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§ 32. How far the Baptist revived the Expectation of a Messiah.

PROCLAMATION of the approaching kingdom of God, involving the restoration of the sunken glory of the Theocracy, and the dawning of a brighter day upon God’s oppressed ones, was essentially necessary as a preparation for Christ’s public ministry.

But this was not all; it was equally necessary to announce Him who was called to the accomplishment of this great work. The expectation of the kingdom and the king should always have gone together; but we find that they did not actually do so. The prophecies of the general renewal were often distinct from those which foretold the agent chosen by God to accomplish it; and the hope of the former often existed in minds which had lost sight of the latter. A Philo proves this. The Greek and Alexandrian culture, and perhaps the combination of the two in the religious Realism of Palestine, may have tended to bring about this result. Be that as it may, it is essential for our purpose to keep the two ideas—the announcement of the kingdom and the proclamation of the Messiah—separate from each other.

Some suppose that John the Baptist was the first8484   So Schleiermacher (Christliche Sittenlehre, p. 19) states that John’s work was “to revive the forgotten idea of the Messiah.” to suggest the idea of a Messiah to the Jewish mind of that day. But certainly this idea, so thoroughly interwoven with the theocratic consciousness, could not have fallen into oblivion; nay, the sufferings of the people, their shame at being slaves to those whom they believed themselves destined to rule, and their desire for deliverance from this degrading bondage, must have constantly tended to bring it more and more vividly before them. It would be going too far, then, to say that this idea had been lost out of 46the mind of that age, and that its revival was due to the efforts of a single individual. Much rather should we conceive that the spirit of the individual was stirred by an impulse from the spirit of the age. But while the general tendency of the popular mind prepared the way for John, his labours reacted mightily upon the spirit of the age, and formed, indeed, a new epoch in the hopes of men for the appearance of the Kingdom and of the Messiah. Christ himself makes this epoch the transition-period between the old and the new dispensations.8585   Matt., xi., 12. We shall have occasion to say more on this passage hereafter.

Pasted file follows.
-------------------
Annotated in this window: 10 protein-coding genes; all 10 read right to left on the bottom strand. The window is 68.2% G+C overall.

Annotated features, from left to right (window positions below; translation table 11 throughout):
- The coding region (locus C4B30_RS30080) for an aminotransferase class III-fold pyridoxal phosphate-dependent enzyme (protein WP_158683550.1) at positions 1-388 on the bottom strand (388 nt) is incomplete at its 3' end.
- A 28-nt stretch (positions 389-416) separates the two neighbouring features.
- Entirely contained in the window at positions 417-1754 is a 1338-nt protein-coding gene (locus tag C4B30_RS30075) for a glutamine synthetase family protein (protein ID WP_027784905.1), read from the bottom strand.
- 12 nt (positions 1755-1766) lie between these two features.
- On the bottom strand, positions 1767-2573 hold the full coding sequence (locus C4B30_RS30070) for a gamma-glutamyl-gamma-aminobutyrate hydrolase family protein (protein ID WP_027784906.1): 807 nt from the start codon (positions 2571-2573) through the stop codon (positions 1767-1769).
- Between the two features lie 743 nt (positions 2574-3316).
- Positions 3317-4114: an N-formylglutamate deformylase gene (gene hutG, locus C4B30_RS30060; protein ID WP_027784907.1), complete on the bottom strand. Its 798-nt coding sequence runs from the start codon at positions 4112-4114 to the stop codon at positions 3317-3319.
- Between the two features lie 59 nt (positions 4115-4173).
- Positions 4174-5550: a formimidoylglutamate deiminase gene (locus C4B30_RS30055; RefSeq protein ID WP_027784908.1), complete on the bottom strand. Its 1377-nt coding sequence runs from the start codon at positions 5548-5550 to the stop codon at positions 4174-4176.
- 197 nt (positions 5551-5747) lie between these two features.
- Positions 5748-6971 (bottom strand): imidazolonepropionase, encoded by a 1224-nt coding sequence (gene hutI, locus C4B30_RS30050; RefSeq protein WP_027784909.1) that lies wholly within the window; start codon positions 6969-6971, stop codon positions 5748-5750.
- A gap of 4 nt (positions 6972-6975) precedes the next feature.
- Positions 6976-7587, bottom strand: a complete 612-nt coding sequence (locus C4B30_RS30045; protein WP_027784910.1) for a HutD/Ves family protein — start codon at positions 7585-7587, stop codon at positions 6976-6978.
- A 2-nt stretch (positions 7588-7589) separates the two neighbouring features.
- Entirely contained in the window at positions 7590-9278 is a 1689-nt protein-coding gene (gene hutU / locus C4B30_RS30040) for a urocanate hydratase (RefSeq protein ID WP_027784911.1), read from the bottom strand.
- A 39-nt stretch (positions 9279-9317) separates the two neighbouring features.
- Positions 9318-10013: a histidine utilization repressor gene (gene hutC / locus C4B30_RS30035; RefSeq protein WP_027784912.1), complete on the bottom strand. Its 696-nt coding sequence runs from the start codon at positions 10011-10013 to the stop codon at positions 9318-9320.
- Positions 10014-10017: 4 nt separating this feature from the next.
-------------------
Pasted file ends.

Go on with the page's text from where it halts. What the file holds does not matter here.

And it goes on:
It was essential, also, to this preparation for the Messiah, that the minds of the people should obtain a clear conception of the object to which their hopes were directed, and the means by which it was to be obtained, involving a more correct notion of the work and kingdom of Messiah, and of the moral requisites for participation therein. All this belonged to the calling of the Old-Testament order of prophets, of which John constituted the apex. We must look for the peculiar features of his position in the fact that he himself not only formed the point of transition to the new era, but was allowed to recognize and point out the Messiah, and to give the signal for the beginning of his public ministry.

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